Xavier Hufkens: Sterling Ruby
Xavier Hufkens is delighted to announce that his third gallery space will be inaugurated by artist Sterling Ruby as of June 18th with a new series of assemblages. The origins of these works can be traced back to the WIDW paintings that were first exhibited at the gallery in 2018.
Xavier Hufkens is delighted to announce that his third gallery space will be inaugurated by artist Sterling Ruby as of June 18th with a new series of assemblages. The origins of these works can be traced back to the WIDW paintings that were first exhibited at the gallery in 2018. Digging ever deeper into his on-going fascination with the formal equation of the window, the artist presents a powerful ensemble of three-dimensional constructions in which painterly and sculptural techniques converge.
Nothing is discarded in Ruby’s studio, meaning the artist has a vast, ever-expanding material archive at his disposal. This repository lies at the heart of his practice, both as source (of inspiration) and resource (the supplies with which he works). For this new series of assemblages, the artist turns his attention to wood, namely the heaps of offcuts, broken packing crates, damaged pallets, and splintered stretcher frames that accumulate in his workspace over time. Ruby also incorporates pieces of wood from his mother’s barn, which was disassembled after her death and shipped from New Freedom, Pennsylvania to Los Angeles in 2014. Most of these elements reveal the traces of a previous life: sawn edges, chips and dents, holes, areas of warping, crooked nails or CDX stamps (denoting the simplest and most robust type of plywood). From these unprepossessing and discarded materials, Ruby creates three-dimensional bricolages that probe the idea of a window, rendered in a rudimentary form: a cross-bar. While this concept was examined in two dimensions in the WIDW series, here Ruby approaches it through an exploration of depth and shadows. Colour — muted, visceral, and occasionally vivid — plays an equally important role and introduces a sensory aspect to the works. The brushstrokes are bold and expressive but at times sparse and denuded. This gives rise to a ‘rubbed’ effect that chimes with the patina of the wood but is visually ambiguous: what has been added and what has been subtracted? These hybrid constructions, which hover between painting and sculpture, bear witness to Ruby’s deep-rooted commitment to the physical act of making and freedom of expression in its purest form.
When viewed through the prism of time — past, present, and future — Sterling Ruby’s assemblages can be read in multiple ways. In a nostalgic sense, they are informed by the artist’s biography: wood is an evocative material associated with his childhood home in rural Pennsylvania, which lies near the heart of Amish country. Traditional skills, such as stitching, quilt-making and woodworking, were central to Ruby’s upbringing and still play an important role in his practice. Wood has particular resonance: Ruby spent a great deal of his youth surrounded by lumber, chopping firewood and learning carpentry skills. The influence of the artist’s mother, who was Dutch, can also be detected: she is synonymous with the aforementioned barn, which played an integral role in Ruby’s experience of growing up in an agrarian setting. On another level, the works also reference a long art-historical tradition that stretches from Picasso’s early wooden assemblages of 1912 to works by Arp, Schwitters and Tatlin or, in the American tradition, Rauschenberg, Johns, and Nevelson. Ruby’s steadfast commitment to the recycling and reprocessing of materials, on the other hand, can be seen as a logical response to contemporary concerns around waste and reuse; self-sufficient, uncompromising, and endlessly regenerative approach to making art. Finally, the window motif invokes the question of what lies beyond? Or are we looking inwards? As openings to other worlds, sources of light, structures that mediate between interior and exterior realms, and as metaphors for escape, hope, change, and the unknown, the window is an eloquent symbol that has spoken to the imagination since time immemorial.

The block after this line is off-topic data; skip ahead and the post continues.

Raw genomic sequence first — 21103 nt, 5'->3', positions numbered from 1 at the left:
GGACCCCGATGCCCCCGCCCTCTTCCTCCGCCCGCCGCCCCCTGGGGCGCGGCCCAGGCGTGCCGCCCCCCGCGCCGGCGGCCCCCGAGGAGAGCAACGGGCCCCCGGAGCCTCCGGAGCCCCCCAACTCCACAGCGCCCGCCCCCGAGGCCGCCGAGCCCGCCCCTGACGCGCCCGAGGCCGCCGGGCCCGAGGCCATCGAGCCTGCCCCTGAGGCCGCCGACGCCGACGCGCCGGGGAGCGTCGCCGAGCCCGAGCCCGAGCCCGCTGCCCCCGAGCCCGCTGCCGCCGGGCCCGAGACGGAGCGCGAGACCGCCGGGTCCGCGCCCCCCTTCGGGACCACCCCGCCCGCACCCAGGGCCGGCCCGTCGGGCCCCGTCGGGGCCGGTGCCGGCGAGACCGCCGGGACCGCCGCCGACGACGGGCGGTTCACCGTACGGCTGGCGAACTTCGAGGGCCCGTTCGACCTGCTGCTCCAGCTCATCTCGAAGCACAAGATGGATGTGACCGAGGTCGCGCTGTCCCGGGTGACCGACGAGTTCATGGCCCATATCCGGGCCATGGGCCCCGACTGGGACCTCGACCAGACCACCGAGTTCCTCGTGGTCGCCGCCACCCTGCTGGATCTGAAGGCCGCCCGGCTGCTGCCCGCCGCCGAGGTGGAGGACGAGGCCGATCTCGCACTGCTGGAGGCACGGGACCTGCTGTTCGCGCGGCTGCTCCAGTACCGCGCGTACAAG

Sterling Ruby (b. 1972) lives and works in Los Angeles. Recent solo exhibitions include: Sterling Ruby, Institute of Contemporary Art, Miami, FL, USA, 2019 (travelled to the Institute of Contemporary Art, Boston, MA, USA, 2020); Sterling Ruby: Sculpture, Nasher Sculpture Center, Dallas, TX, USA, 2019; Sterling Ruby: Ceramics, Des Moines Art Center, Des Moines, IA, USA (travelled to Museum of Arts and Design (MAD), New York, NY, USA), 2018; Sterling Ruby, Winterpalais, Belvedere Museum, Vienna, Austria, 2016.
Sterling Ruby, A RELIEF LASHED + A STILL POSE, 18 June — 1 August 2020, Xavier Hufkens, 44 rue Van Eyck.
Cover photo by Allard Bovenberg, Amsterdam. Courtesy the Artist and Xavier Hufkens, Brussels.